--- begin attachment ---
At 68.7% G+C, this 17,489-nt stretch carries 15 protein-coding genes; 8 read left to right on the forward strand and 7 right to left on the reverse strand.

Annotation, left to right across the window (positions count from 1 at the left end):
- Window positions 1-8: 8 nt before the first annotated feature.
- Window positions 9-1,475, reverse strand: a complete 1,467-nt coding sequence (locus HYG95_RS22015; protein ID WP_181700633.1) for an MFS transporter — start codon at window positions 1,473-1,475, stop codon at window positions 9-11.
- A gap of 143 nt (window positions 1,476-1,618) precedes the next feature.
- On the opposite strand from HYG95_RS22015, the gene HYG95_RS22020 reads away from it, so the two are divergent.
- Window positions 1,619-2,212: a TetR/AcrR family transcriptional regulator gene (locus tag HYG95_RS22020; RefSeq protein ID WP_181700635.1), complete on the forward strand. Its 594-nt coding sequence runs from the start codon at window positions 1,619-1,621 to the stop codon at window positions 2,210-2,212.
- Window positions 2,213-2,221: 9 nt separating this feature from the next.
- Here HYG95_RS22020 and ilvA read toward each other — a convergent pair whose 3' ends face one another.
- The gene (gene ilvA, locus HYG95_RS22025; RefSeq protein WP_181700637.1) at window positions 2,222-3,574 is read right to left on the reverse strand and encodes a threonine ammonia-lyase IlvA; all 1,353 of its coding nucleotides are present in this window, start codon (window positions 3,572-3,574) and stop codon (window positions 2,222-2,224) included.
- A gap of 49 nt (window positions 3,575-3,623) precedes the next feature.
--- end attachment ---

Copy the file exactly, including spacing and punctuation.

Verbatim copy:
At 68.7% G+C, this 17,489-nt stretch carries 15 protein-coding genes; 8 read left to right on the forward strand and 7 right to left on the reverse strand.

Annotation, left to right across the window (positions count from 1 at the left end):
- Window positions 1-8: 8 nt before the first annotated feature.
- Window positions 9-1,475, reverse strand: a complete 1,467-nt coding sequence (locus HYG95_RS22015; protein ID WP_181700633.1) for an MFS transporter — start codon at window positions 1,473-1,475, stop codon at window positions 9-11.
- A gap of 143 nt (window positions 1,476-1,618) precedes the next feature.
- On the opposite strand from HYG95_RS22015, the gene HYG95_RS22020 reads away from it, so the two are divergent.
- Window positions 1,619-2,212: a TetR/AcrR family transcriptional regulator gene (locus tag HYG95_RS22020; RefSeq protein ID WP_181700635.1), complete on the forward strand. Its 594-nt coding sequence runs from the start codon at window positions 1,619-1,621 to the stop codon at window positions 2,210-2,212.
- Window positions 2,213-2,221: 9 nt separating this feature from the next.
- Here HYG95_RS22020 and ilvA read toward each other — a convergent pair whose 3' ends face one another.
- The gene (gene ilvA, locus HYG95_RS22025; RefSeq protein WP_181700637.1) at window positions 2,222-3,574 is read right to left on the reverse strand and encodes a threonine ammonia-lyase IlvA; all 1,353 of its coding nucleotides are present in this window, start codon (window positions 3,572-3,574) and stop codon (window positions 2,222-2,224) included.
- A gap of 49 nt (window positions 3,575-3,623) precedes the next feature.